Is a budget the same as a forecast?
Is a budget the same as a forecast? The two terms are frequently used interchangeably. Which is better for my business?
Traditional budgets could be viewed as an allocation of scarce, limited or finite resources. They are common in Government Departments and Not for Profits and to some extent larger organisations. They are often in the form of caps and limits on spending – limits resented by department heads and a source of frustration for employees. The term ‘Sales Budget’ is often used instead of a sales target. Again, these budgets are often resented particularly where employees responsible do not have input into the setting of targets.
Budgets show how money will come and go from your business over a period of time (usually a year). That money might come in as loans or revenue from sales. It will go out on things like inventory, rent, advertising and wages for you and your staff. Most budgets try to keep spending down to less than what’s coming in, but that might not be the case at first.
No one expects you to be able to actually achieve budget estimates in every segment of the business. That is a virtual impossibility. What the budget does give you is a blueprint against which to measure your actual performance. This will give you a clear indication as to where you actually stand on current day-to-day trading as compared to your expectations at the beginning of the year when the budget was prepared.
Forecasting goes hand-in-hand with budgeting to help you predict the financial outlook of your business. You start by estimating income (sales) and expenses over a period of time, such as six months. That’s your starting forecast and you use those numbers to draw up a budget.
A cash flow forecast is also important. It predicts how much money you’ll have in the bank at any one time based on when you expect to to be paid and when you expect to have to pay bills or staff. A lot of new businesses run out of money at some point. A cash flow budget will help you see when those dry spells are coming, so you can plan around them.
The difference between a budget and a forecast?
Your budget is a plan for where you want the business to go. A forecast shows where it is actually going based on what’s happened before.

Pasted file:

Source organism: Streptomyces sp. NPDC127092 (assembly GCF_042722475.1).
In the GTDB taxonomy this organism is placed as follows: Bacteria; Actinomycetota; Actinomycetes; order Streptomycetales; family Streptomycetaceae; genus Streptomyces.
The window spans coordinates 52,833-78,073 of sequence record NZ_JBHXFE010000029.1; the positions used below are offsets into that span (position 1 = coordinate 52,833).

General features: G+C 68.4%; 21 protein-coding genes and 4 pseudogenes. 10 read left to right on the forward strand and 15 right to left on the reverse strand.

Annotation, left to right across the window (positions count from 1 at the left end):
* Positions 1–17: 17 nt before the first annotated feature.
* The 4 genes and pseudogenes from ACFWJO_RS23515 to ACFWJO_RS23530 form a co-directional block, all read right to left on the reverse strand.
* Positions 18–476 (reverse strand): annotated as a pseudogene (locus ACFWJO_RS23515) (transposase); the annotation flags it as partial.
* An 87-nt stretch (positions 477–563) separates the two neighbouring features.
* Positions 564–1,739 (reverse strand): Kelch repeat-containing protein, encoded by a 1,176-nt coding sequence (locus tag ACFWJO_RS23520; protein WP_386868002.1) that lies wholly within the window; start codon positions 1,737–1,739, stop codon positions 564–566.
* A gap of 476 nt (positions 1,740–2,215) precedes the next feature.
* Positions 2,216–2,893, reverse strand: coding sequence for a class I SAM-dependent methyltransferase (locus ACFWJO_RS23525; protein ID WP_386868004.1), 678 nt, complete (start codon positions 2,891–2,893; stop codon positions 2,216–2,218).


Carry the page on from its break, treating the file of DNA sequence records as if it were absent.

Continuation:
The solution is to use both budgets and forecasts
You will then have budgets and forecasts against which to measure your actual performance during the year. This helps you track your business performance against your strategic goals. For both your budget and your forecasts to be effective, they must be linked to your overall business strategy.
Your business budgets and forecasts should be regularly reviewed. How your actual results compare to your budgets and forecasts is important because they guide your business strategy going forward.
Ask yourself these questions:
- Do you regularly review budget forecasts and the financial health of your business?
- Do you have a good accounting system that is being managed well?
- Do your accounting and information systems allow you to review sales and financial performance compared to your forecasts?
- Do you have a budget for the organisation and each business unit and product?
- Have you introduced a culture of accountability – reward and recognition?
- Have you considered whether you could benefit from better control of your personal budget, cash flow and spending habits?
For more information on budgets, forecasts and next steps forward for your business, contact us. We’re here to help take the mystery out of your financial figures and help you run a successful business.